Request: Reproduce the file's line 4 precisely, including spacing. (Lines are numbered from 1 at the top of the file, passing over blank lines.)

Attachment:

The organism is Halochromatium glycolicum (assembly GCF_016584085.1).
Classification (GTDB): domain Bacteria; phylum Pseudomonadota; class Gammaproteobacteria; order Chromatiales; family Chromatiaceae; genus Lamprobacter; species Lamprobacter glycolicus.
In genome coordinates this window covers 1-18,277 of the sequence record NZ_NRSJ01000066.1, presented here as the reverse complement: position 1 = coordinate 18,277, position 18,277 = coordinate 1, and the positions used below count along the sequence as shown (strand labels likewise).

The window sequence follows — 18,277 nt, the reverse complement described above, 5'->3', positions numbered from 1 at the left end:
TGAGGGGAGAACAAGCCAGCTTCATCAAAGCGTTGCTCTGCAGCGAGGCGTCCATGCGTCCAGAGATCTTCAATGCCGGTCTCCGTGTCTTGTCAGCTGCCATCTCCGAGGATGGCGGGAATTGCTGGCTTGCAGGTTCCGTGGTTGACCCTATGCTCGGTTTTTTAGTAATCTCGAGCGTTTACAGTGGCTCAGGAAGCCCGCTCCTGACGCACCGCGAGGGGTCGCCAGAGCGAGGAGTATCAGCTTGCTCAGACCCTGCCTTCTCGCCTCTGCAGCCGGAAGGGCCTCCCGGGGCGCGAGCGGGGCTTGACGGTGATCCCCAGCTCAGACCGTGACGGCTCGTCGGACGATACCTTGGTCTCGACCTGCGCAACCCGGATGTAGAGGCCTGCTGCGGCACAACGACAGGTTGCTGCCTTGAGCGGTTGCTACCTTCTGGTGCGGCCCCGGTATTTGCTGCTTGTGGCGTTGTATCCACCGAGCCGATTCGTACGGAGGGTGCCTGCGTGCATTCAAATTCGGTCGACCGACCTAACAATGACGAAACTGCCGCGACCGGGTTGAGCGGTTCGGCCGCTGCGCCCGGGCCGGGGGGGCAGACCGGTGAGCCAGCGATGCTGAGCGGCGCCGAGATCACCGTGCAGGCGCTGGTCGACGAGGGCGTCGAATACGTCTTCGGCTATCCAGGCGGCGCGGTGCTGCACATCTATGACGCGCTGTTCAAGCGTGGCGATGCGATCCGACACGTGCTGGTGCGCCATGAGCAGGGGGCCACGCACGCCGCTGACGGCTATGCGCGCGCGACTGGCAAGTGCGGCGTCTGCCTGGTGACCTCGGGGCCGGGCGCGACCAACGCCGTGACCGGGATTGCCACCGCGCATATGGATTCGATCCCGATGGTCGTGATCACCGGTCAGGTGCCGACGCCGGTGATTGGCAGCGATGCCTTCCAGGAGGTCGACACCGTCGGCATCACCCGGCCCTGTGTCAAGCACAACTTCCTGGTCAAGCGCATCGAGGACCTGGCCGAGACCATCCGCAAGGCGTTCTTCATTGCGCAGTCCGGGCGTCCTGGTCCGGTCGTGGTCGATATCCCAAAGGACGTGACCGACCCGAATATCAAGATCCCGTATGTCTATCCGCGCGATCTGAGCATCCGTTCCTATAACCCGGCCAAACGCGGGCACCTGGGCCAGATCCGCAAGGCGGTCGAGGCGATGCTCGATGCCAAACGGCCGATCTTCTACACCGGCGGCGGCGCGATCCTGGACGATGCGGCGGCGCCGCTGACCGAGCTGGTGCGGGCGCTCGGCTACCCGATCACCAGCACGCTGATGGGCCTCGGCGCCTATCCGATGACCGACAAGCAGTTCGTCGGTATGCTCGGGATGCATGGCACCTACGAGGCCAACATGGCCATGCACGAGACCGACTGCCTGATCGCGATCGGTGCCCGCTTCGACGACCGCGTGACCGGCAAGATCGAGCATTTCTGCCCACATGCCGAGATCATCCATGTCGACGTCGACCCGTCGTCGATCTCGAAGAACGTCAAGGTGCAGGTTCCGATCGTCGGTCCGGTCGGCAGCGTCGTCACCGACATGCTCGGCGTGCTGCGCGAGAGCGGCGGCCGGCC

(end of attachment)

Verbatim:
The window sequence follows — 18,277 nt, the reverse complement described above, 5'->3', positions numbered from 1 at the left end: